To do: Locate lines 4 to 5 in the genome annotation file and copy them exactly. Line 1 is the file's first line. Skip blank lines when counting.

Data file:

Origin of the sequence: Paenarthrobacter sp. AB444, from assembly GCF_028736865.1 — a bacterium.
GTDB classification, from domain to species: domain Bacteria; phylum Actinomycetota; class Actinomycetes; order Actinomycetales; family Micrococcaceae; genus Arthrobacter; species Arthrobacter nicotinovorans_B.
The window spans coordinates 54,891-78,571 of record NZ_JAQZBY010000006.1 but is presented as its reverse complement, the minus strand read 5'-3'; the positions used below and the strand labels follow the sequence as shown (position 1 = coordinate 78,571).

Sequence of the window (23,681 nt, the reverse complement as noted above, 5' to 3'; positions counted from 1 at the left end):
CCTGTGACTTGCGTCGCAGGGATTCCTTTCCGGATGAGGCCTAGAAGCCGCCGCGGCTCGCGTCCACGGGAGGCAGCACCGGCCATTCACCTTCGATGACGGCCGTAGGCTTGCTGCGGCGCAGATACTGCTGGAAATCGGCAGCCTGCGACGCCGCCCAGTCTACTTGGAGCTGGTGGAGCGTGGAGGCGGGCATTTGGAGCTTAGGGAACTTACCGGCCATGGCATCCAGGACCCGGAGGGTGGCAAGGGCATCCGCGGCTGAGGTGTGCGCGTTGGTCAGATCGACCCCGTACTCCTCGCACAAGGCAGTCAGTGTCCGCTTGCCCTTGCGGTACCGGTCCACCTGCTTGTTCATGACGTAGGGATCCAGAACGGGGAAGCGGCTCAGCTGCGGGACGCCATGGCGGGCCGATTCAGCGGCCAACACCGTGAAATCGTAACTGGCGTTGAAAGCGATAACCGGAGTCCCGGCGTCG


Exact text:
Sequence of the window (23,681 nt, the reverse complement as noted above, 5' to 3'; positions counted from 1 at the left end):
CCTGTGACTTGCGTCGCAGGGATTCCTTTCCGGATGAGGCCTAGAAGCCGCCGCGGCTCGCGTCCACGGGAGGCAGCACCGGCCATTCACCTTCGATGACGGCCGTAGGCTTGCTGCGGCGCAGATACTGCTGGAAATCGGCAGCCTGCGACGCCGCCCAGTCTACTTGGAGCTGGTGGAGCGTGGAGGCGGGCATTTGGAGCTTAGGGAACTTACCGGCCATGGCATCCAGGACCCGGAGGGTGGCAAGGGCATCCGCGGCTGAGGTGTGCGCGTTGGTCAGATCGACCCCGTACTCCTCGCACAAGGCAGTCAGTGTCCGCTTGCCCTTGCGGTACCGGTCCACCTGCTTGTTCATGACGTAGGGATCCAGAACGGGGAAGCGGCTCAGCTGCGGGACGCCATGGCGGGCCGATTCAGCGGCCAACACCGTGAAATCGTAACTGGCGTTGAAAGCGATAACCGGAGTCCCGGCGTCG